The Glorious Baroque 11 November 2017

Baroque InsetBaroque splendour welcomes a new conductor

A warm welcome to Howard Ionascu, who has recently taken up the reins as conductor of the Exeter Philharmonic Choir and who directed them for the first time at a concert on Saturday 11 November at Exeter’s Mint Methodist Church.

It was clear that he has already built up an effective rapport with the choir, with attentive eyes and a keen response from the singers. It all bodes well for the success of their future relationship.

The concert presented us with an attractive programme of works by Bach, Handel and Vivaldi. The trumpets of the Exeter Chamber Orchestra effectively launched the celebratory spirit of Bach’s Magnificat in D, which comprised the second half of the concert, making way for the choir’s vigorous, if careful, singing of the opening chorus. Elsewhere in the work, the choir maintained a lively response to Bach’s demands, slight hesitations at the start of the final two choruses aside. Amongst the soloists, William Unwin’s contribution to his commanding tenor aria was particularly striking, while he and counter-tenor Simon Clulow combined effectively in their duet. The solo team was completed by sopranos Kirsty Hopkins and Julia Featherstone and bass Julian Rippon, who all added to the pleasure of the performance.

The concert had opened exuberantly with Handel’s Zadok the Priest, which showed the well-disciplined chorus on its toes, while Let Thy Hand be Strengthened, another of Handel’s coronation anthems, allowed the choir to respond effectively to the varied demands of a more contemplative piece. Between these two works, Vivaldi’s motet, Nulla in mundo pax sincera for solo soprano, was stylishly sung, with appropriate ornamentation, by Kirsty Hopkins to an attractive lilting orchestral accompaniment.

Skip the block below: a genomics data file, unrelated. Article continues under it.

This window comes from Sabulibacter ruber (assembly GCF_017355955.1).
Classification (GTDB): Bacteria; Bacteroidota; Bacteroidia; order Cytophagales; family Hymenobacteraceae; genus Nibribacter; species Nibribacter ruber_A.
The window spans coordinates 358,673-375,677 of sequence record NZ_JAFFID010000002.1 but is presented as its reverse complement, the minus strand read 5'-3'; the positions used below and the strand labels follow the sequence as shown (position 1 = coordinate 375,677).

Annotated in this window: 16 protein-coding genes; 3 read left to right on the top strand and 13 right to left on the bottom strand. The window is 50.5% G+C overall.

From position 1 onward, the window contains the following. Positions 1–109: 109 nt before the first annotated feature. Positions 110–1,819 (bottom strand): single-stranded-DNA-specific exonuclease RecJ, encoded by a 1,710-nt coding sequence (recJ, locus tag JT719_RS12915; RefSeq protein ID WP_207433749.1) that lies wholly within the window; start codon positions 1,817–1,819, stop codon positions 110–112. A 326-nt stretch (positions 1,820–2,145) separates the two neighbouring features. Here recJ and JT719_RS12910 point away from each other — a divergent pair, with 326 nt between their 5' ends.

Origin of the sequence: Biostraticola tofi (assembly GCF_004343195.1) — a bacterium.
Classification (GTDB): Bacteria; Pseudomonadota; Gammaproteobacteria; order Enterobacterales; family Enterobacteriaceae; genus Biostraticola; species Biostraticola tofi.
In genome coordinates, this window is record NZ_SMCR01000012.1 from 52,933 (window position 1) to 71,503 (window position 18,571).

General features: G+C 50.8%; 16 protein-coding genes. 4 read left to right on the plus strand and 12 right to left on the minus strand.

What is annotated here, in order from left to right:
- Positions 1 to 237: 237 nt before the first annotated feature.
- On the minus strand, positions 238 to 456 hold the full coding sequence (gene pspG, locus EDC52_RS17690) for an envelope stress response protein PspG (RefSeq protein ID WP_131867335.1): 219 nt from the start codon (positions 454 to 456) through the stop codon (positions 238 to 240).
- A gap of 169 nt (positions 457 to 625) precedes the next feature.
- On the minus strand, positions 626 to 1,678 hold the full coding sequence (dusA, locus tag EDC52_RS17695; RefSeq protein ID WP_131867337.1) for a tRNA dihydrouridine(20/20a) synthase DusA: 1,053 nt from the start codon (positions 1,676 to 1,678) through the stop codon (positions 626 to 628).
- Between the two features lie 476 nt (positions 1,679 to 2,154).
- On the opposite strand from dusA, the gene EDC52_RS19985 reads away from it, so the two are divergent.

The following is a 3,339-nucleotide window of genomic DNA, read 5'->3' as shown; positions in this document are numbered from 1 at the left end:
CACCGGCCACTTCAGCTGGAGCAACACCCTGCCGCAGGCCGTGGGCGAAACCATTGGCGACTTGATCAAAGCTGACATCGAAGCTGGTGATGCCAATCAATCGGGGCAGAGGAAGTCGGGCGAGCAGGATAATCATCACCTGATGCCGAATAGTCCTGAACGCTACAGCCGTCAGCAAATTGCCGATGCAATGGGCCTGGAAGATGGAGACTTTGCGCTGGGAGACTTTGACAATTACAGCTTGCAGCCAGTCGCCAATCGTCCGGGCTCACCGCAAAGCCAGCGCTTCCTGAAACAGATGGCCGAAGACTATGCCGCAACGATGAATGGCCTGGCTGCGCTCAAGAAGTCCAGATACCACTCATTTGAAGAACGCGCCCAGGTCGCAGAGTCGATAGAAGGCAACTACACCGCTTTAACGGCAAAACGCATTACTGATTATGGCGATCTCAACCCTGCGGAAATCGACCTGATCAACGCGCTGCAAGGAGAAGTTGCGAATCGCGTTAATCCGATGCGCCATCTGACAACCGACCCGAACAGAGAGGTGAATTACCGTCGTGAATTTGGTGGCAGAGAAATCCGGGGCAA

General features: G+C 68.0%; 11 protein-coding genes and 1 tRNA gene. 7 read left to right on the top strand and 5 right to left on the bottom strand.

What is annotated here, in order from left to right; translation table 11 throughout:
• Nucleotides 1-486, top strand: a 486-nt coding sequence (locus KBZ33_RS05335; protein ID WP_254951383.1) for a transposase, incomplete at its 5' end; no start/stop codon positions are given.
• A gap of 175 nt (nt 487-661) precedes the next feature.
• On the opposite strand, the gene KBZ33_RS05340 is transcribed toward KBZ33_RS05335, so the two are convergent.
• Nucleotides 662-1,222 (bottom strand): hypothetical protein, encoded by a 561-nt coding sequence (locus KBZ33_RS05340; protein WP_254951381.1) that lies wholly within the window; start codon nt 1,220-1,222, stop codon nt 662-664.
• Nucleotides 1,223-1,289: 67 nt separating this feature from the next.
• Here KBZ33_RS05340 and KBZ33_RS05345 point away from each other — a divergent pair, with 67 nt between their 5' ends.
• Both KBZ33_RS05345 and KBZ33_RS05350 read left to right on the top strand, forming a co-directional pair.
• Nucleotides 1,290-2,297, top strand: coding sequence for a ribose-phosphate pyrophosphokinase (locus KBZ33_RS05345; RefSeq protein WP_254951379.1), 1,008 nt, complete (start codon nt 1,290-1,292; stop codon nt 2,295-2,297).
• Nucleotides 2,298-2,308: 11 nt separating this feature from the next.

Another substantial work by Bach, the well-known cantata Wachet auf (Sleepers awake), drew the first half to a close. The three chorale settings here were well sung by the chorus, with a good balance in the first of these between the long line sung by the sopranos and the interjections of the other voices. The soprano and bass soloists reflected sensitively and lovingly on the two dialogues (drawing on the text of the Song of Songs) between the soprano Soul and the bass Jesus (as the bridegroom of the Soul). What a lovely work it is!

Throughout the concert, the Exeter Chamber Orchestra (led by Julie Hill), the occasional lapse in intonation apart, provided able support, with particularly noteworthy contributions by solo oboe in the Bach cantata and flute duo in the Magnificat.

The Mint is not a particularly kind venue to a choir of EPC’s size (the 100 or so members plus orchestra took up half the church!). Its dry acoustic tends to emphasise the lower voices and dulls diction, robbing a large choir of some of the brightness of the higher voices which an alternative venue might support. But the capacity audience greatly enjoyed this feast of baroque music and gave a warm, well-deserved reception to the evening’s performances.

David Batty

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